Garance Franke-Ruta has ignited a small firestorm with her hatchet-job on the right-wing blogosphere and specifically Red State’s Mike Krempasky (Note that I am a contributor to Red State as well, although to my knowledge I’ve never met Krempasky.)
Of course, Krempasky fired back with an article that exposed the spurious logic behind Franke-Ruta’s argument. He also revisits the subject here and fellow Red Stater Josh “Tacitus” Trevino does an excellent job of getting into the mind of a left-wing activist.
The concept that — gasp! — political bloggers might be — double gasp! — involved in politics should hardly be a surprise to anyone. Most bloggers who write about politics have at the very least an active interest in politics, and a good number of them are politically active. I was active in the College Republicans for many years, and have met many prominent political figures. It’s really not that hard for someone who’s basically a nobody politically speaking to gather a rather impressive array of contacts just by being active in a political organization. That doesn’t mean that there’s some kind of organized conspiracy afoot.
As Josh Trevino quite astutely notes:
The left itself, though, is lately seized of the idea of an impending fascism in American life and discourse. Concurrent with this is the notion that the right-wing controls everything — excepting their lonely bastions of online liberty, of course — not due to any merit or legitimate affinity on the part of the American people, but rather by dint of a nefarious combination of lies, chicanery, and superior organization. What is the matter with Kansas, anyway? Well: Kansas has been duped. Markos Moulitsas used to claim that if only fundraising was equalized, the level playing field would mean that the inherently superior pull of the left’s ideology would mean Democratic victory from sea to shining sea. One hasn’t seen that line resurrected since the Heinz fortune and the online obsessives failed to pull off a win last November.
The inbred self-righteousness — and the concurrent equation of political belief with personal virtue — means that there is a general unwillingness to admit the obvious: the right hasn’t dominated politics and political discourse in America since 1994 because of any conspiracy; it hasn’t done so because of superior organization; and it hasn’t done so because it has pulled off the remarkable feat of deceiving 51% of c.300 million Americans for over a decade. The right’s in charge because, well, folks like the right. They like what it does. They like what it stands for. It’s as simple as that. Yeah, we’ve got our think tanks. Yeah, we’ve got our magazines. Yeah, we’ve got our activist campaigns. Yeah, we’ve got our bloggers who know lots and lots of people — more on that in a moment. All the above, of course, is also true of the devotees of the Socialist Fourth International. And, well, the Democrats. What’s the difference? It’s the ideas, stupid.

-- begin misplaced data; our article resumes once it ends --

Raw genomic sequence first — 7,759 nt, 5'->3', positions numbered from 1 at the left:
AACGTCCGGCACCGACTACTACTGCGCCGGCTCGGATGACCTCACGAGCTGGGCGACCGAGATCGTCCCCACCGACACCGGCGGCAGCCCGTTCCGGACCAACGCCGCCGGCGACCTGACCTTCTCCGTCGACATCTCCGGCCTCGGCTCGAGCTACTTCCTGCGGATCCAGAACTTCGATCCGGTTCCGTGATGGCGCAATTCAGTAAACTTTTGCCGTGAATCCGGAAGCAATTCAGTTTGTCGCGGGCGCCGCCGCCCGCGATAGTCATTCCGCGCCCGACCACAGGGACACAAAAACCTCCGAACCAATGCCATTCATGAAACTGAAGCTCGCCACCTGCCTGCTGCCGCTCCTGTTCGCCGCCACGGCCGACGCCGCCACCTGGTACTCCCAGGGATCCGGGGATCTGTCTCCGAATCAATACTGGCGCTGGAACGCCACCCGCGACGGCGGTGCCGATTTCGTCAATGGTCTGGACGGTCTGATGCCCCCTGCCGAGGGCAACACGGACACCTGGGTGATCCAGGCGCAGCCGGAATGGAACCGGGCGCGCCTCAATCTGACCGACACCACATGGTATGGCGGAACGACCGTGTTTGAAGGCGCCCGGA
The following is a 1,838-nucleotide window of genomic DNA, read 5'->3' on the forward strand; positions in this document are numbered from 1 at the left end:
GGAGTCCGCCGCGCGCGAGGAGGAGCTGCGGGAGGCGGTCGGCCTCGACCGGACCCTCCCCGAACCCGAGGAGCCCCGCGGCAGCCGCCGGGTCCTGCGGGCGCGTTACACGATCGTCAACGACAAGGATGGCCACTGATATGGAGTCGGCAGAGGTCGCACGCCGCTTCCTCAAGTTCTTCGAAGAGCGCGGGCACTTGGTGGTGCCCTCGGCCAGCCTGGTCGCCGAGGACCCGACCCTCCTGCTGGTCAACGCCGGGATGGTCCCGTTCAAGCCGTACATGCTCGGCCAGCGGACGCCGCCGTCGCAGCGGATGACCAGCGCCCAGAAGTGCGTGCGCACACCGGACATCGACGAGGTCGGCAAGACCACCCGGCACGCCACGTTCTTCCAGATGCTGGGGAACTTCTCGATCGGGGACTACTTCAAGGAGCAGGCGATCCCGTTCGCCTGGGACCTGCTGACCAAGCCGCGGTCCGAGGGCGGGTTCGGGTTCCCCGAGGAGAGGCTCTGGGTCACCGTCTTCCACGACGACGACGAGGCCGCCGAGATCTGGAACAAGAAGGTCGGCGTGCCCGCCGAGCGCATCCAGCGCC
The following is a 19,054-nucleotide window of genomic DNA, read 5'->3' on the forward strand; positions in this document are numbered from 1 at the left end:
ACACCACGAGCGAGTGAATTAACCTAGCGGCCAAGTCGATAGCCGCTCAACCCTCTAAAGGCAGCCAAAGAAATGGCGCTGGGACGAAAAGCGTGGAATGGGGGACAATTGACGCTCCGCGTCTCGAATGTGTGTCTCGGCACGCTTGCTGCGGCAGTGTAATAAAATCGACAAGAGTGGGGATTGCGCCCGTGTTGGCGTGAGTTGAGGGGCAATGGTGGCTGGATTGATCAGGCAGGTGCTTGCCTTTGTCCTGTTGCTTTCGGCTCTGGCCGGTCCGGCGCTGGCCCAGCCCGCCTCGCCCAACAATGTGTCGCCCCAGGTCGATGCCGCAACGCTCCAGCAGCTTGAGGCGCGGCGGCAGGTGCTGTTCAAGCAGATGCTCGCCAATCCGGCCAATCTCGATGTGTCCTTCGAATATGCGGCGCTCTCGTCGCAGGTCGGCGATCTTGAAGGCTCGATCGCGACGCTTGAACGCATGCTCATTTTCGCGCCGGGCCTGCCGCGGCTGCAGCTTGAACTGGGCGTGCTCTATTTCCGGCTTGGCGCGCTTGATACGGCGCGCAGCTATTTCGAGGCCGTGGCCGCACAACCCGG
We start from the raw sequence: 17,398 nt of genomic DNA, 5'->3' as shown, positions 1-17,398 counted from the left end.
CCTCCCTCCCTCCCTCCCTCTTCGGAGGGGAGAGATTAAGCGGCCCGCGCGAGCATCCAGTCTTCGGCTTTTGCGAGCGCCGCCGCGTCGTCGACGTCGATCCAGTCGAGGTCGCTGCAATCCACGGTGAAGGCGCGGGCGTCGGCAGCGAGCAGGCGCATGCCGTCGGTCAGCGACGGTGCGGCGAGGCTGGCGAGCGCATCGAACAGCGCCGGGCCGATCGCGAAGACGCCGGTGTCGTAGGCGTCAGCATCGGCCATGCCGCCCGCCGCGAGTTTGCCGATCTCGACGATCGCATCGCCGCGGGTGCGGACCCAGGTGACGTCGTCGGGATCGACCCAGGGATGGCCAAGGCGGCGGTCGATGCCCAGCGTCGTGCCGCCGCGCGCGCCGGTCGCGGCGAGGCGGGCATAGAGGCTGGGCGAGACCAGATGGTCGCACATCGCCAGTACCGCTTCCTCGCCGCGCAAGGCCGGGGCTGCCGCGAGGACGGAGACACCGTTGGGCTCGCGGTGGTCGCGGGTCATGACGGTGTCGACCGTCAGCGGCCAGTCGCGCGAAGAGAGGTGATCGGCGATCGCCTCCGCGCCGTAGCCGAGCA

All this idiocy about conspiratorial connections between bloggers, Karl Rove, Jeff Gannon, the Zeta Reticulan Grays, Major League Baseball, the Bavarian Illuminati, etc., all a form of partisan masturbation for Democrats. See, it’s not that they’re getting beaten because their ideas are becoming increasingly incoherent, it’s because of the conspiracy. Once you start seeing boogeymen in every corner it provides you an excuse for everything. Why John Kerry didn’t lose because he couldn’t articulate a clear position on anything — he lost because of them. Trevino’s next thoughts are particular important:
Franke-Ruta’s essay does little more than feed the self-righteous paranoia of the American left at a time when it needs it the least. Make no mistake: American politics needs a healthy opposition movement and a healthy two-party system. Keeps us honest, for one: who else is going to shame the GOP leadership into rediscovering small government? Okay, so that would be the libertarians — you get the picture. Ideological movements built upon a conspiratorial view of their enemies rapidly adopt the imagined worst characteristics of their enemies, even as they progressively abandon any meaningful critique of those enemies.
The “progressive” movement has become a parody of the things they claim to stand up against. The level of orthodoxy among the lefty blogosphere and intelligentsia is appalling — witness the way Peter Beinart is being shunned for the heresy of arguing that Democrats need to get serious on national security. Witness how the Kossacks revel of destroying Jeff Gannon, then decide that they need to dig up dirt on Alan Greenspan because he had the audacity of suggesting that private retirement accounts in Social Security might be a good thing. If ever there was a need for the left to have a “have you no decency?” moment it’s now.
However, it’s far easier to just slip into fantasy and let the evils of the Vast Right-Wing Conspiracy explain all. Sadly, that’s exactly what many members of the left have done over the last few years. If you’re trying to be relevant and attract people to your point of view, doing it through blind and spiteful attacks against anyone who disagrees with you is hardly the way of going about it. It is for this reason that no right-wing conspiracy, real or imagined, could do as good as job of destroying the left as they’re doing to themselves now.